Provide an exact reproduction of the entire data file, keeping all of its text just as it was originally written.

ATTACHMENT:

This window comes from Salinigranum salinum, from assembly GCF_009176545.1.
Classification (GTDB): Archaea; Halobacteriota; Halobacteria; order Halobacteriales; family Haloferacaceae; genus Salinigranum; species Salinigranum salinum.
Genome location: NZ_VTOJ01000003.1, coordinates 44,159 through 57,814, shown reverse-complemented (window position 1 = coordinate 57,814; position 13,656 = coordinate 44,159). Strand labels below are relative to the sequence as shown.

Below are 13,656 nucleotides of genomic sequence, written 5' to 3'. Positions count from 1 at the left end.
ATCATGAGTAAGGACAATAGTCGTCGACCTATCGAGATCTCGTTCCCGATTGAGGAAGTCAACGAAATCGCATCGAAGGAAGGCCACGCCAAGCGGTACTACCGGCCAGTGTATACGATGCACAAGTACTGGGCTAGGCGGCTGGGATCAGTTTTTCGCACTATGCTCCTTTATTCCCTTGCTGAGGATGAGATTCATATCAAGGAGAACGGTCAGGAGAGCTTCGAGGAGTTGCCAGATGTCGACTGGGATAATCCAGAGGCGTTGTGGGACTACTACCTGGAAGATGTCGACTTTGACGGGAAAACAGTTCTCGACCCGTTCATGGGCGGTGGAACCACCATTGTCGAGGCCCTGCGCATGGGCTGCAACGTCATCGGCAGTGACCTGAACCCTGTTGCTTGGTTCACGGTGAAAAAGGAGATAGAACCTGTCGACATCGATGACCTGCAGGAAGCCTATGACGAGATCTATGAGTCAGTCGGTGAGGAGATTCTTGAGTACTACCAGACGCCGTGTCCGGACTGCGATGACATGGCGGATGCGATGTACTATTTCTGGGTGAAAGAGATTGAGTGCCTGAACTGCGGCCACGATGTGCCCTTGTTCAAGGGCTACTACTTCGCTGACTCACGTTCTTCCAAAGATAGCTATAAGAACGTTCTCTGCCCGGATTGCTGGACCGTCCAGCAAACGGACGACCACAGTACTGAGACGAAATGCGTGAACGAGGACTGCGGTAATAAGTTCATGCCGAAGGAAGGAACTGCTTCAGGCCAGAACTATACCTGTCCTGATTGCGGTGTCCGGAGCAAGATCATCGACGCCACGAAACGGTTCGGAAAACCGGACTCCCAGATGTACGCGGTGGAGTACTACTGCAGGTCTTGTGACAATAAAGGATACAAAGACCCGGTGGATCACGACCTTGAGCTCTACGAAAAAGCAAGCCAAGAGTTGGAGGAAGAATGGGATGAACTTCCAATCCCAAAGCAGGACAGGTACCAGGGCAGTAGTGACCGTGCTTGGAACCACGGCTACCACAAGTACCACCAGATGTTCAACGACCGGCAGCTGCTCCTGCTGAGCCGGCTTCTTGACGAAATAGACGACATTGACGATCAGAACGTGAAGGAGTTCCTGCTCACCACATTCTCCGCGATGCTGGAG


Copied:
This window comes from Salinigranum salinum, from assembly GCF_009176545.1.
Classification (GTDB): Archaea; Halobacteriota; Halobacteria; order Halobacteriales; family Haloferacaceae; genus Salinigranum; species Salinigranum salinum.
Genome location: NZ_VTOJ01000003.1, coordinates 44,159 through 57,814, shown reverse-complemented (window position 1 = coordinate 57,814; position 13,656 = coordinate 44,159). Strand labels below are relative to the sequence as shown.

Below are 13,656 nucleotides of genomic sequence, written 5' to 3'. Positions count from 1 at the left end.
ATCATGAGTAAGGACAATAGTCGTCGACCTATCGAGATCTCGTTCCCGATTGAGGAAGTCAACGAAATCGCATCGAAGGAAGGCCACGCCAAGCGGTACTACCGGCCAGTGTATACGATGCACAAGTACTGGGCTAGGCGGCTGGGATCAGTTTTTCGCACTATGCTCCTTTATTCCCTTGCTGAGGATGAGATTCATATCAAGGAGAACGGTCAGGAGAGCTTCGAGGAGTTGCCAGATGTCGACTGGGATAATCCAGAGGCGTTGTGGGACTACTACCTGGAAGATGTCGACTTTGACGGGAAAACAGTTCTCGACCCGTTCATGGGCGGTGGAACCACCATTGTCGAGGCCCTGCGCATGGGCTGCAACGTCATCGGCAGTGACCTGAACCCTGTTGCTTGGTTCACGGTGAAAAAGGAGATAGAACCTGTCGACATCGATGACCTGCAGGAAGCCTATGACGAGATCTATGAGTCAGTCGGTGAGGAGATTCTTGAGTACTACCAGACGCCGTGTCCGGACTGCGATGACATGGCGGATGCGATGTACTATTTCTGGGTGAAAGAGATTGAGTGCCTGAACTGCGGCCACGATGTGCCCTTGTTCAAGGGCTACTACTTCGCTGACTCACGTTCTTCCAAAGATAGCTATAAGAACGTTCTCTGCCCGGATTGCTGGACCGTCCAGCAAACGGACGACCACAGTACTGAGACGAAATGCGTGAACGAGGACTGCGGTAATAAGTTCATGCCGAAGGAAGGAACTGCTTCAGGCCAGAACTATACCTGTCCTGATTGCGGTGTCCGGAGCAAGATCATCGACGCCACGAAACGGTTCGGAAAACCGGACTCCCAGATGTACGCGGTGGAGTACTACTGCAGGTCTTGTGACAATAAAGGATACAAAGACCCGGTGGATCACGACCTTGAGCTCTACGAAAAAGCAAGCCAAGAGTTGGAGGAAGAATGGGATGAACTTCCAATCCCAAAGCAGGACAGGTACCAGGGCAGTAGTGACCGTGCTTGGAACCACGGCTACCACAAGTACCACCAGATGTTCAACGACCGGCAGCTGCTCCTGCTGAGCCGGCTTCTTGACGAAATAGACGACATTGACGATCAGAACGTGAAGGAGTTCCTGCTCACCACATTCTCCGCGATGCTGGAG